A grammar G as defined above is a definite clause specification of the relation sign/1. Such a grammar defines what possible linguistic objects are. Each of these objects, or signs, will be specified among several dimensions. For example, a grammar for English may define that the sentence `Mexican priests drink whisky' is a sign of English, i.e. one of the answers to the goal
may be something like the following:
Given a grammar, the parsing problem consists of a specification of a string. Parsing then enumerates the signs which have this string as their value of the attribute phon. A generation problem consists of a specification of a semantic representation. A generator then enumerates the signs which have this semantic representation as the value of their sem attribute. Instead of the paths phon and sem we may of course use any other paths. Both the parsing problem and the generation problem can be defined as a goal. For example, the problem to parse `priests drink mexican whisky' may be defined as the following goal:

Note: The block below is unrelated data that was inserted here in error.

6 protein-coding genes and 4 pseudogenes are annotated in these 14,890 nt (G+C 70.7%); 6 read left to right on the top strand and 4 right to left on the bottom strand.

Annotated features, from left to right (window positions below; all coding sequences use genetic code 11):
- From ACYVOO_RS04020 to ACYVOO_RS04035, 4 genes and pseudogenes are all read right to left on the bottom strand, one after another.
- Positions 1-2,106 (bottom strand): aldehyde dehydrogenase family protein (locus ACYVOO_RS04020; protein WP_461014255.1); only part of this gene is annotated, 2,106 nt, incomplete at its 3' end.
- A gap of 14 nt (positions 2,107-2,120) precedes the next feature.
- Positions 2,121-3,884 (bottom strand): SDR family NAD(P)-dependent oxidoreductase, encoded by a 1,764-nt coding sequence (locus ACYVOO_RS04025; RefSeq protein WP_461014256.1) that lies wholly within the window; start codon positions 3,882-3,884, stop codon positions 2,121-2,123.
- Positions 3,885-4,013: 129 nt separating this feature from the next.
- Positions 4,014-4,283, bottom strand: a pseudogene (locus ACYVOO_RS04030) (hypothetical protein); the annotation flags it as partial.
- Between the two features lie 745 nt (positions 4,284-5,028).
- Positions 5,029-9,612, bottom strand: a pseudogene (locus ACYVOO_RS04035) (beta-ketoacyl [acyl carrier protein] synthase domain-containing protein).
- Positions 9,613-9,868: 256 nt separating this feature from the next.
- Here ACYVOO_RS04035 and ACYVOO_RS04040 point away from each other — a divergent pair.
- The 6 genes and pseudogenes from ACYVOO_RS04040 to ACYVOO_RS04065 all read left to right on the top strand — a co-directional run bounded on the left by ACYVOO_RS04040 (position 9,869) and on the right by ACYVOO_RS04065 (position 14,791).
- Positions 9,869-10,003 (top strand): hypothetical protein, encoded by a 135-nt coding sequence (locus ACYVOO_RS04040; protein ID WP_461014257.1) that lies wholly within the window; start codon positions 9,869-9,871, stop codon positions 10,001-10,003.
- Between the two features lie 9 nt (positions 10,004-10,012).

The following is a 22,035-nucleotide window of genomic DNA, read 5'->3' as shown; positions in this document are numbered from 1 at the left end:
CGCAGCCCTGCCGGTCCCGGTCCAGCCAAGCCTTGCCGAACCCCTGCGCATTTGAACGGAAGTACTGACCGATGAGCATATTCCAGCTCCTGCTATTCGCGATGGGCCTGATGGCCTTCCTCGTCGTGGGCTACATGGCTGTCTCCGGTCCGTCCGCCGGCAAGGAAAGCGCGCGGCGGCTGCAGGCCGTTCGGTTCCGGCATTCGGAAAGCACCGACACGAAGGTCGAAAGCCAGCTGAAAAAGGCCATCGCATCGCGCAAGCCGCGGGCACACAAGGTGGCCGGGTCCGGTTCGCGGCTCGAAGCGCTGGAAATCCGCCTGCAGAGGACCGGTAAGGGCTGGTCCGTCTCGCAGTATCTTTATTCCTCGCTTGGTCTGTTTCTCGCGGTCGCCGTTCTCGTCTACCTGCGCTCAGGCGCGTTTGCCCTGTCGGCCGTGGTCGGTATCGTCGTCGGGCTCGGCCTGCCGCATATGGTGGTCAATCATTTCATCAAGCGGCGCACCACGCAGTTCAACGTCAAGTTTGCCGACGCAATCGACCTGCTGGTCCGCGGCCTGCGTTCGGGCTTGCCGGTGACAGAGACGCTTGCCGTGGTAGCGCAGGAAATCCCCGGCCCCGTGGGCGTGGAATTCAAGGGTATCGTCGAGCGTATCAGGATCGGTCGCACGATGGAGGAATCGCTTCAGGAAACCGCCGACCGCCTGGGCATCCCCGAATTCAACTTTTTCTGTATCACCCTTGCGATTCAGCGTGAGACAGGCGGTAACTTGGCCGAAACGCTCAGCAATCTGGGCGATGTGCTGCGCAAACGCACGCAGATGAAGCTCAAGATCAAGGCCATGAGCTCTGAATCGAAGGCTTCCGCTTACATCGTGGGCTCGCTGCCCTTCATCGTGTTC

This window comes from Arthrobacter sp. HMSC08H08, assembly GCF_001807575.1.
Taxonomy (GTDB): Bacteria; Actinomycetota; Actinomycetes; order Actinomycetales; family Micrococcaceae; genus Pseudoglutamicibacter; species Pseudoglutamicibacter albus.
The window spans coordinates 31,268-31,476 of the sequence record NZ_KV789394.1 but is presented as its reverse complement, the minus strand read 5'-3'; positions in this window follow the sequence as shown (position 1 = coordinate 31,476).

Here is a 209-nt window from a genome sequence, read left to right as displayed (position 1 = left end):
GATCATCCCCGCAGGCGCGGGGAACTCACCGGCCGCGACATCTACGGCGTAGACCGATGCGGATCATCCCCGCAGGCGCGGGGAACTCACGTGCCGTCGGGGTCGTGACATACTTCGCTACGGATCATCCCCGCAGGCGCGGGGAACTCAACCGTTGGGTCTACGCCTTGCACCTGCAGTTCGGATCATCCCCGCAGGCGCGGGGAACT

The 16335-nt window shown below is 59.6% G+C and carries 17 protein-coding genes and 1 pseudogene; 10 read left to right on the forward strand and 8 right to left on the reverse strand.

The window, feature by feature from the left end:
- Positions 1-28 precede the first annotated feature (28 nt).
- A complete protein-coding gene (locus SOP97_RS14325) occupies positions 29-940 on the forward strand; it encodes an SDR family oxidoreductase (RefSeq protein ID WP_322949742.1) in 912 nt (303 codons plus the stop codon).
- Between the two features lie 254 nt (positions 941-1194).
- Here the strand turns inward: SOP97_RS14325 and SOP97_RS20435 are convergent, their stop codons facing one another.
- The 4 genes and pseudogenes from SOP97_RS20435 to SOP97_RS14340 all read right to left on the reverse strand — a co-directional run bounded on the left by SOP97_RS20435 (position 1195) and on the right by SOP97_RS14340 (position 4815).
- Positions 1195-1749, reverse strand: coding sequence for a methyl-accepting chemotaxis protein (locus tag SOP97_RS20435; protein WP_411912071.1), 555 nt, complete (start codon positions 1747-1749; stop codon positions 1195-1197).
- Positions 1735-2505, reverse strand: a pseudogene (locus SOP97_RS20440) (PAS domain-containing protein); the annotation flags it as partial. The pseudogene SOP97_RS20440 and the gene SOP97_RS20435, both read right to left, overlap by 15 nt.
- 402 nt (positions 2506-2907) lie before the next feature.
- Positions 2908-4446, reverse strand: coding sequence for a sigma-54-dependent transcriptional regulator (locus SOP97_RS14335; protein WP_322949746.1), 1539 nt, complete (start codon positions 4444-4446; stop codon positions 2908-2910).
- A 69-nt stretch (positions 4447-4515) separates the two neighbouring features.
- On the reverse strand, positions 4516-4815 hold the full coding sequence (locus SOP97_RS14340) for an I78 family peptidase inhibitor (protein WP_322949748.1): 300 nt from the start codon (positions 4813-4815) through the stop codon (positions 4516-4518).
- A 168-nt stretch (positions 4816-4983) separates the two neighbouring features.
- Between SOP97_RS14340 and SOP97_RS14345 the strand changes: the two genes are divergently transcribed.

Similarly, the generation problem, defined by a number of constraints, for example looks as:
It is of course possible to add other constraints such as the syntactic category of the signs we are interested in. A typical example of a generation goal is:
Therefore, the unrestricted parsing problem consists of a grammar G and the goal
The answer to the unrestricted parsing problem is an answer to this goal with respect to the grammar. This notion is introduced to compare it with several `restricted' versions later in this section.